The Orionids are set to peak around 11 p.m. EDT, so make sure to find a good spot outside by then.
The Orionids are essentially fragments of Halley’s Comet, relatively small chunks of ice, rocks, and minerals that were left behind when the comet last passed through the inner solar system in 1986. While Halley’s Comet is still largely intact, many bits and pieces were melted off by the sun on its last trip, forming the Orionids.
Bill Cooke, who studies meteors at NASA’s Meteoroid Environment Office, said the Orionid meteor shower is one of the most impressive views in the night sky.
"Earth is passing through a stream of debris from Halley's Comet, the source of the Orionids," Cooke told Discovery. "Flakes of comet dust hitting the atmosphere should give us dozens of meteors per hour. Since 2006, the Orionids have been one of the best meteor showers of the year, with counts in some years up to 60 or more meteors per hour."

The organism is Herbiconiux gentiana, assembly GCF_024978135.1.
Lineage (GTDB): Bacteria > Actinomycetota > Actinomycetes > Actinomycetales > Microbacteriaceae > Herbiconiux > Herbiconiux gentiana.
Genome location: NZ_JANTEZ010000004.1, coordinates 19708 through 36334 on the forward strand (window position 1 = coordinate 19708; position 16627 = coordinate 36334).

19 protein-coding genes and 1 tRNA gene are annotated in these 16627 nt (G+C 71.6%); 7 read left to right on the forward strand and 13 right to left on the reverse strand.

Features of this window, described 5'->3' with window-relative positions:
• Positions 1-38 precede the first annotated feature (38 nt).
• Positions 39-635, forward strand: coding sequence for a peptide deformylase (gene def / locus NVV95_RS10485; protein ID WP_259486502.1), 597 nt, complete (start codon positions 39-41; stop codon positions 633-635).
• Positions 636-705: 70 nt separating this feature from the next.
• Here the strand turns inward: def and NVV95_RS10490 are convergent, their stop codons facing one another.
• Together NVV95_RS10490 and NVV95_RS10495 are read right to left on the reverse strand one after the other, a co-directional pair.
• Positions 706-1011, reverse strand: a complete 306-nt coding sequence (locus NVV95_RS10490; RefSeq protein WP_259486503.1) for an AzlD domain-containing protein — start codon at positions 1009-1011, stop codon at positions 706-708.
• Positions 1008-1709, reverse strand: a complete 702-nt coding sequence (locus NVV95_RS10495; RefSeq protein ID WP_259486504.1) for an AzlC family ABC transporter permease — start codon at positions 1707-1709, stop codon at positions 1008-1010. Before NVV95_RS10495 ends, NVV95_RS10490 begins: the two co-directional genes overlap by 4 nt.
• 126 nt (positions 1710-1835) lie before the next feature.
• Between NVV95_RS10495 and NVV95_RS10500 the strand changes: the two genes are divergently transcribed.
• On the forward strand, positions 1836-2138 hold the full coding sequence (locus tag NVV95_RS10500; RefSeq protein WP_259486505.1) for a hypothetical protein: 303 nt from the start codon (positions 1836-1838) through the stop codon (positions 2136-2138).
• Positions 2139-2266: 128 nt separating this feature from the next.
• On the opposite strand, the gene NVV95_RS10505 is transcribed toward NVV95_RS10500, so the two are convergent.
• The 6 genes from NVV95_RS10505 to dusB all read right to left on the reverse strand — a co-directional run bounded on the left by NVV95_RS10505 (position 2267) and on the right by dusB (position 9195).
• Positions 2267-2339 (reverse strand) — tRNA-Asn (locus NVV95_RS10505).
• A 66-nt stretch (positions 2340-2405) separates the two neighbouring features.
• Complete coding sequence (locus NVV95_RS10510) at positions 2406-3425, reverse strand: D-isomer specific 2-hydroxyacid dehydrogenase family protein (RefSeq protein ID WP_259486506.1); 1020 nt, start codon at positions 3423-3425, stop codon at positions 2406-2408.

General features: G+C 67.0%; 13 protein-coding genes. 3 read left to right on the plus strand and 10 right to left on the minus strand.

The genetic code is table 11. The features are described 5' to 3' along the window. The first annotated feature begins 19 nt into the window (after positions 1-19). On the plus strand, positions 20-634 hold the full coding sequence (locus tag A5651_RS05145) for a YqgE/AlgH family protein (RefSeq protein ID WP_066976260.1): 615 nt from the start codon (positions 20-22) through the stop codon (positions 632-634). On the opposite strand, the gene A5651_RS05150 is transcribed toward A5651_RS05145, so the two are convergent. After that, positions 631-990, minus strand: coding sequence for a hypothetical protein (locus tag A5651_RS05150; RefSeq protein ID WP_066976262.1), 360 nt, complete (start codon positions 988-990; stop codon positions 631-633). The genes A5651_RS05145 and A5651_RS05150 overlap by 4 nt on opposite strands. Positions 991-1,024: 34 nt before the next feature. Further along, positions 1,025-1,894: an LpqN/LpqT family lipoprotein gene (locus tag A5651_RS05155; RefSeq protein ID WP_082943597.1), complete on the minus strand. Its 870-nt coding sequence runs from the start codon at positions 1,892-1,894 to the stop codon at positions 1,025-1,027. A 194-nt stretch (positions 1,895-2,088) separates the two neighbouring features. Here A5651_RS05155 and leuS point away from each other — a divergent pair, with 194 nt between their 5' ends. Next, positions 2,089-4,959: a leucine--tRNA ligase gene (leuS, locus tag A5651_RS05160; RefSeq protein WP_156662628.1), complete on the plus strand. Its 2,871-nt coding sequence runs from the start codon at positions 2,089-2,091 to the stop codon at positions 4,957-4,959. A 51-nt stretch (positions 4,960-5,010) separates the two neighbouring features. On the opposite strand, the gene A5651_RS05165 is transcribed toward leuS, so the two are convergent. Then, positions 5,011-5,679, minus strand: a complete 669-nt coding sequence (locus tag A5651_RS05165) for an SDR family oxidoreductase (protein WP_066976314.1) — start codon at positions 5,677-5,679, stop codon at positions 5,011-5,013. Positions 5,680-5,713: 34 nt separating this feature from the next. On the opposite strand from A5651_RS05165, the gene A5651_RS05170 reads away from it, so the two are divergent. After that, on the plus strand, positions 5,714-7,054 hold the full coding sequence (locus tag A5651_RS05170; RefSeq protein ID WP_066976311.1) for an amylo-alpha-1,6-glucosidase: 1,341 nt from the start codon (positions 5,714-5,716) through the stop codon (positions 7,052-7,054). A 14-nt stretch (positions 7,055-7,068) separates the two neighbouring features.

What is the best way to see the Orionids meteor shower?
For starters, it’s best to get as far away from any source of light pollution as possible. Unfortunately, this means many city dwellers won’t be getting the best view of the shower -- if they see anything at all. But people in either rural or suburban areas should have little trouble finding an appropriate spot to watch the Orionids.
Once you find a nice spot to see the show, all that’s left to do is get comfortable and watch the sky. The Orionid meteor shower gets its name from its apparent proximity to the constellation Orion, so if you’re at all familiar with the night sky, then it won’t be hard to know where to look.
And if you are living in a city, there’s still one way to watch the big event. NASA will feature a live Webcast of the shower’s peak, beginning at 11 p.m. EDT and continuing into early Sunday. NASA astronomer Mitzi Adams will host the show and answer questions throughout the event.